[Feature Image Source: NASA]
On the Fourth of July, we’ll all be watching the rockets’ red glare in the form of fireworks. But far out in space, a NASA probe named Juno will be approaching Jupiter. This small sample of Earthly rocket science will hopefully be the key to uncovering some secrets about the gigantic fifth planet from the sun.
- Launched: August 2011
- Cost: $1.1 million
- Distance from Earth: 470 million miles
- Radio signal travel time to Earth: 40 minutes
- Speed: 60,000 mph relative to Earth
- Arrival time: 8:18 p.m. PDT (11:18 p.m. EDT) on July 4
- Weight: 4 tons
- Number of Jupiter orbits: 33
- Closest distance to Jupiter during orbit: 3,100 miles
- Solar panels: Three 30-foot-long panels that hold 18,698 solar cells
Juno will help scientists better understand Jupiter. They want to know what it’s made of, how it formed, and how it has evolved over time. To do so, Juno will perform a number of tasks, including:
- Map Jupiter’s gravitational and magnetic fields
- Find out how much water makes up Jupiter’s atmosphere
- Study Jupiter’s atmosphere in close detail: Cloud motions, temperature and composition
- Observe Jupiter’s magnetosphere at its poles — like earth, it has northern and southern “lights” that can provide clues about the relationship between its magnetic field and its atmosphere
- Find out whether or not Jupiter has a solid core
Reaching Further Out
While Juno’s primary purpose is to relay information about Jupiter back to Earth, its mission also operates on a much grander scale.
Juno’s discoveries will provide a greater understanding of the formation of giant planets. While Jupiter is the closest example we have, billions of other giant planets exist. NASA finds new planetary systems orbiting around stars almost on a daily basis, so what they learn from Juno will aid them when studying these new systems.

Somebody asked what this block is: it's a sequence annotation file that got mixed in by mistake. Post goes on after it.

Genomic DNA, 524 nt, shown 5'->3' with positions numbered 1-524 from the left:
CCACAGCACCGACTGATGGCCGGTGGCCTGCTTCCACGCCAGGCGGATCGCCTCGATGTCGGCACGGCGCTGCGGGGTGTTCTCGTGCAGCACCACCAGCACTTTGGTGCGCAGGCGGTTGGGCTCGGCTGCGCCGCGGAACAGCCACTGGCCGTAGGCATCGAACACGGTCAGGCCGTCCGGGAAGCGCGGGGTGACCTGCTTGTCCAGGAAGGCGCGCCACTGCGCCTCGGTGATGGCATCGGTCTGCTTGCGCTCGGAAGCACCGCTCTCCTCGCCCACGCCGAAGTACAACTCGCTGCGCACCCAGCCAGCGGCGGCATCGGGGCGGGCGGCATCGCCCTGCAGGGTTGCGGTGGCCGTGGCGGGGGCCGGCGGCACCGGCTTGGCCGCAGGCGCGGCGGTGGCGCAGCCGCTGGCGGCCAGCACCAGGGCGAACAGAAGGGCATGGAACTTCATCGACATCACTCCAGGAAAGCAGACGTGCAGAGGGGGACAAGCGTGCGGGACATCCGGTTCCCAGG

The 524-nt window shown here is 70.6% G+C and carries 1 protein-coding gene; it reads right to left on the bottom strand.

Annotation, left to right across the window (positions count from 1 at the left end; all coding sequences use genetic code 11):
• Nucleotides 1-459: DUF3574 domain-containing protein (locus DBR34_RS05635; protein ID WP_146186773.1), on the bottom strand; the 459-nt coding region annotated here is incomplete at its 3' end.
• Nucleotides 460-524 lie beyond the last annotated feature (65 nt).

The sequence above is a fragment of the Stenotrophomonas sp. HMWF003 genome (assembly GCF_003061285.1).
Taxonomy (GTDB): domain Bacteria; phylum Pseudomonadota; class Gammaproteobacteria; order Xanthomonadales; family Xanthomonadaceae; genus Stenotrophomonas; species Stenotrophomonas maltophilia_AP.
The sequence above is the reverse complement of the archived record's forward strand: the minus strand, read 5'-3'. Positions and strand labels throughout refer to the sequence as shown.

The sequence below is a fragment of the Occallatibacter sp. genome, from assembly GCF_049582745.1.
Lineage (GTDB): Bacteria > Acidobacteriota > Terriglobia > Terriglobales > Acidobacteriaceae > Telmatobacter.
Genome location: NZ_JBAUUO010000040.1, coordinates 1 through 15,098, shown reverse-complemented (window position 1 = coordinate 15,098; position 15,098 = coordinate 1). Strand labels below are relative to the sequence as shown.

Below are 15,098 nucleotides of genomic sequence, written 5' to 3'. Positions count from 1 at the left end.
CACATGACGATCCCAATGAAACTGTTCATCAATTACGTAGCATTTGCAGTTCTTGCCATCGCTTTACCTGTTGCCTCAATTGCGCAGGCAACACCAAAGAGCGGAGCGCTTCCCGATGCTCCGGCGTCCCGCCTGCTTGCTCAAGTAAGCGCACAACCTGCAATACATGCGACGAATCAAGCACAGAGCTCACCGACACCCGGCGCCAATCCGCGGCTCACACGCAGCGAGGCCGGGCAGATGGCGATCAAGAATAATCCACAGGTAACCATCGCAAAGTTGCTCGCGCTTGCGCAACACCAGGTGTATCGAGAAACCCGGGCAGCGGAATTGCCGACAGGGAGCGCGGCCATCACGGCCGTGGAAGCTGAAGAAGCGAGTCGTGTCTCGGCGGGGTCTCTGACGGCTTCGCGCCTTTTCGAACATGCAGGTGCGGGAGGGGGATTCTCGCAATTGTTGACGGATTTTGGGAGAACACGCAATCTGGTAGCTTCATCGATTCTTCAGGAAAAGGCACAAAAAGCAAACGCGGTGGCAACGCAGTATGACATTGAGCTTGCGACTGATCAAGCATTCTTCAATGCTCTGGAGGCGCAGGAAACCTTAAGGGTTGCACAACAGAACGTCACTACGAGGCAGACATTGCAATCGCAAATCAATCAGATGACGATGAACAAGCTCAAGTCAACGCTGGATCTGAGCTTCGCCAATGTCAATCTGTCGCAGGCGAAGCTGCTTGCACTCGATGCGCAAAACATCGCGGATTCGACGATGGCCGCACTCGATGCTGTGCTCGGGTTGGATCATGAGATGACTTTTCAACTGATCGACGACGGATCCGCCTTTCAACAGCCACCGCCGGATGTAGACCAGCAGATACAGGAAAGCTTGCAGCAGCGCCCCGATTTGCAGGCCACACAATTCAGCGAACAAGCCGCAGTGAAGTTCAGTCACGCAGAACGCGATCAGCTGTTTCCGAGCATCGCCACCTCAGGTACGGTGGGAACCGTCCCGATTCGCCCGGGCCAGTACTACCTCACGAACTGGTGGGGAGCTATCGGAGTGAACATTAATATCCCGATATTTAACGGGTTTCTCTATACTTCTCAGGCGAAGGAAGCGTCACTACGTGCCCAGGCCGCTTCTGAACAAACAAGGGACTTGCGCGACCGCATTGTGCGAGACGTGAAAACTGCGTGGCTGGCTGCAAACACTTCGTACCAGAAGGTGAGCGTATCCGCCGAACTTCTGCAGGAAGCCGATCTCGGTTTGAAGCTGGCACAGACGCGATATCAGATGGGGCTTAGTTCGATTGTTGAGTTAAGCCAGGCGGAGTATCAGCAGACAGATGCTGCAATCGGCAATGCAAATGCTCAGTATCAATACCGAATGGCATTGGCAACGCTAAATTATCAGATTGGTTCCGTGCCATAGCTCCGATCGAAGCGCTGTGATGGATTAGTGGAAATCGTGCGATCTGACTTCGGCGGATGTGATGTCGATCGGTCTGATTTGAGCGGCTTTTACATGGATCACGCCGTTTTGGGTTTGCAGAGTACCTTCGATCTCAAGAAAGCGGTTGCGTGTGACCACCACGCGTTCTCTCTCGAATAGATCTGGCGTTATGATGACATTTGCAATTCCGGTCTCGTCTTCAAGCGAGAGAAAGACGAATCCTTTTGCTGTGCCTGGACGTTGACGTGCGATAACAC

Expanding the importance of this mission even further, Juno’s findings will provide some insight into our solar system’s formation. It’s common knowledge that most formation theories begin with the collapse of a nebula, which made the sun. Jupiter’s composition is very similar to the sun’s — it’s mostly hydrogen and helium, which means it was one of the earliest planets to form.
What we don’t know is how it formed in the first place! Scientists are stumped on whether a solid core formed and swirled the gas around itself into the planet we see today, or if part of the nebula just collapsed to form the planet. Juno aims to answer this question once and for all.
But what about us? What about the origins of Earth and other terrestrial planets? Juno will help us understand the formation of the first small, icy planets — the ones that carried water and carbon, the building blocks of life that led to the formation of the Earth.
Juno is the second spacecraft developed for NASA’s New Frontiers Program, after the Pluto New Horizons spacecraft that flew by the dwarf planet last year. Juno now holds the record for the farthest-launched solar probe in history.
You can view what Juno is doing via the JunoCam, an onboard color camera that can be operated by the public. Vote on where Juno should point its camera, as well as which features of Jupiter to film, here.
At roughly 12:07 a.m. EST this morning, Juno began to position it’s solar array back toward the sun. The spacecraft has successfully made it into it’s orbital position at one of Jupiter’s poles. We’ll know more about the solar system’s largest planet after sensors are operational on July 6th. Can’t wait to learn more about the king of the gas planets! Stay tuned.